Picture taken in Jaipur, India.
India’s DLF sold a $1 billion (R18 billion) upmarket residential project in 72 hours, while rival Godrej Properties is offering $3 million (R55 million) apartments to customers selected by invitation, two off-plan sales that will push luxury housing indicating revival.
Property developers say that the space high-priced apartments that come with add-ons like concierge services, spa, multi-level parking, large green open spaces and a heated pool have become the rage. There are no such amenities in the individual houses and old apartment blocks that dominate India’s cramped and crowded cities.
Industry executives say many people are looking to upgrade their homes as the Covid-19 pandemic has locked them indoors. Working from home has also increased the demand for larger apartments, supported by rising incomes and India’s growing number of neo-riches.
DLF’s Arbor project in Gurugram near New Delhi attracted over 3,000 applications for 1,137 apartments priced at $869,000 each, an extremely high price for the area. People queuing up to buy homes surrounded the booking center during the project launch weekend in February.
“I haven’t seen this much rush in a decade,” said Prashant Thakur, head of research at real estate consultant Anarock. “The luxury residential market is on the way to revival.”
Varun Arora, a 37-year-old investment professional, said he would like to upgrade from his current rented apartment to the DLF development, which he said he would have liked for its grand reception area, high-speed lift and ample area for jogging Are. leave the premises.
“Having a green, open, clean space with restricted access (to outsiders) is of paramount importance. You don’t want to be running on the road. That’s paramount from a lifestyle point of view,” he said.
The supply of new luxury homes in India has been constrained in recent years, with the economic slowdown in 2019 and then the pandemic, which affected sentiment in 2020 and forced developers to put the brakes on new project launches.
Anarock data shows that luxury condominiums, with sales above 15 million rupees ($183,000), will account for 17% of all housing launches in 2022, touching at least a five-year high. And the launch of ever-popular affordable homes – priced at less than 4 million rupees (about $50,000) – dropped by 20% of the total in the period.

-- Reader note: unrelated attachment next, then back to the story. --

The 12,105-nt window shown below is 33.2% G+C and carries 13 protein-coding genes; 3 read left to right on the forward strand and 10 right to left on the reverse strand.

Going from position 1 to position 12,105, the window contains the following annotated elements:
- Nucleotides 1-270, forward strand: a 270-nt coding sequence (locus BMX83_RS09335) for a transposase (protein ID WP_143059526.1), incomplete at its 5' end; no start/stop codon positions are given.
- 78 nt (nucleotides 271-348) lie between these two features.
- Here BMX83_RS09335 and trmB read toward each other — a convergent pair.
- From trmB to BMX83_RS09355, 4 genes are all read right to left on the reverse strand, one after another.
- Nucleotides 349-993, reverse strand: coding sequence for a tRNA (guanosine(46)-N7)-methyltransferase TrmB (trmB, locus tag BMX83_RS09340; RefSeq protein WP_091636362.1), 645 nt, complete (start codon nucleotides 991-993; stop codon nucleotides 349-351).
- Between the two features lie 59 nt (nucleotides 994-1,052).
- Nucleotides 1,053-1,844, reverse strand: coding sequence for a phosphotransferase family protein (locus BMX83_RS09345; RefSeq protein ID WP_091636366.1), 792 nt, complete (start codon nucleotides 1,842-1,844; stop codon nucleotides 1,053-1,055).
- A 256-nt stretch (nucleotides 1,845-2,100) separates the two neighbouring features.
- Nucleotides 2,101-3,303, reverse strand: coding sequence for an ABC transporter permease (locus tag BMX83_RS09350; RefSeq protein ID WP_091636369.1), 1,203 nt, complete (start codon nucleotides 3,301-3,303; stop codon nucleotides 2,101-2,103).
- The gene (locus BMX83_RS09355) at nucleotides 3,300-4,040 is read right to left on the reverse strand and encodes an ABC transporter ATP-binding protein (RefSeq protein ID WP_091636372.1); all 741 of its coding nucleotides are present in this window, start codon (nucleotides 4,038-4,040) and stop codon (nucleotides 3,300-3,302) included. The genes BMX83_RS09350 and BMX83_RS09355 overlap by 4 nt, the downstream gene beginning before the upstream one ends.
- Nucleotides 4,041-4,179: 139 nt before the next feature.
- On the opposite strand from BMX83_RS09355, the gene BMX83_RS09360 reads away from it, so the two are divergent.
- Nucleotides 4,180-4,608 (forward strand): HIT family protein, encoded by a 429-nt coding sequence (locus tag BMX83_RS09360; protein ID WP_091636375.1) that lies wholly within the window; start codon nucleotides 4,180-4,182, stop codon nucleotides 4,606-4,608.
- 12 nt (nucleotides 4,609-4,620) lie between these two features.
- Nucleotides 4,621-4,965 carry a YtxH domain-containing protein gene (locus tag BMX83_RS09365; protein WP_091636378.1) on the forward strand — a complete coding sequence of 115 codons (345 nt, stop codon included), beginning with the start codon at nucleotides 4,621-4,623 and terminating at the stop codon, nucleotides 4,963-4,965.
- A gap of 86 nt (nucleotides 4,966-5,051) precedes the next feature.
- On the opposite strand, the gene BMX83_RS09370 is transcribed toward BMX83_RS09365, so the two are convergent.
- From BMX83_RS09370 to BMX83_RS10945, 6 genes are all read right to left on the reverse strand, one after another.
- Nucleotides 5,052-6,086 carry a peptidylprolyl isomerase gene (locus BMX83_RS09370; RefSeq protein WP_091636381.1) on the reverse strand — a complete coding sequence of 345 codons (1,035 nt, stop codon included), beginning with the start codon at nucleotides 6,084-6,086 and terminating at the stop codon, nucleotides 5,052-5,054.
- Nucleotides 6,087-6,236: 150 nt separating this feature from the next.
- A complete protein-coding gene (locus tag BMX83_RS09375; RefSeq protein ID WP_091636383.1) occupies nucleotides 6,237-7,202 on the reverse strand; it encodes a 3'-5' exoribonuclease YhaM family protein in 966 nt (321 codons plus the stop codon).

Overall, a record 65,700 luxury units are expected to be sold in 2022, three times the previous year, with Mumbai, New Delhi and Hyderabad leading the sales. Before the pandemic, 18,150 units were sold in 2019.
In Mumbai, Sugi Developers published front-page ads last week offering sea-view residences starting at $1.7 million that will feature an amphitheater, landscaped gardens and a sky deck lobby.
Godrej’s “Connaught One” project near the major shopping district of central Delhi is offering apartments for $2-$3.3 million, equivalent to a good-class bungalow in some parts of the city.
“We are seeing more desire for bigger spaces, lifestyle upgrades from founders of listed firms, startups, lawyers. We are getting more calls and since the available inventory is less, luxury properties are being sold faster nowadays,” Amit Goyal, India CEO at Sotheby’s International Realty.
Sotheby’s, whose most expensive India property listing is currently a $20 million bungalow in New Delhi, says 61% of high-net-worth Indians surveyed are planning to buy luxury real estate this year, up from last year. Slightly less than 67%.
India’s 1.4 billion people have a per capita income of just $2,300, but the country has more than $800,000 millionaires. Knight Frank estimates that India will have 1.4 million millionaires by 2026, a 77% increase over 2021.
After decades of hiding wealth in a country that was socialist and led a ostentatious life, the spending habits of the wealthy have also changed.
Mercedes sold a record number of high-end cars in India last year and luxury goods are also in high demand. Knight Frank data for 2022 shows that 53% of ultra-wealthy individuals spent on both luxury watches and handbags, compared to an average of 41% and 9%, respectively, in 2020.
On a recent Sunday afternoon at the DLF site, buyers and brokers finalized paperwork as waiters served food that included quesadillas, pastries and Indian curries – an unusual sight in a city where most homes were sold to local brokers or no- Sold by developers in Frill offices.
Meanwhile Godrej has carried forward the exclusivity for its growth.
It took place at New Delhi’s colonial-era Imperial Hotel where invited guests were shown 3D models and videos of the project highlighting amenities such as a heated pool and nanny-on-call services.
So far, around 160 people have been invited for a viewing and 17 of the 46 flats in the eight-storey project have been sold.
“We don’t just want to sell this property but want to create the most impactful society,” said Yuvraj Manchanda, sales manager, Godrej. “Millionaires and billionaires will buy it.”
#nanny #call #spa #India #witnessing #mad #rush #luxury #housing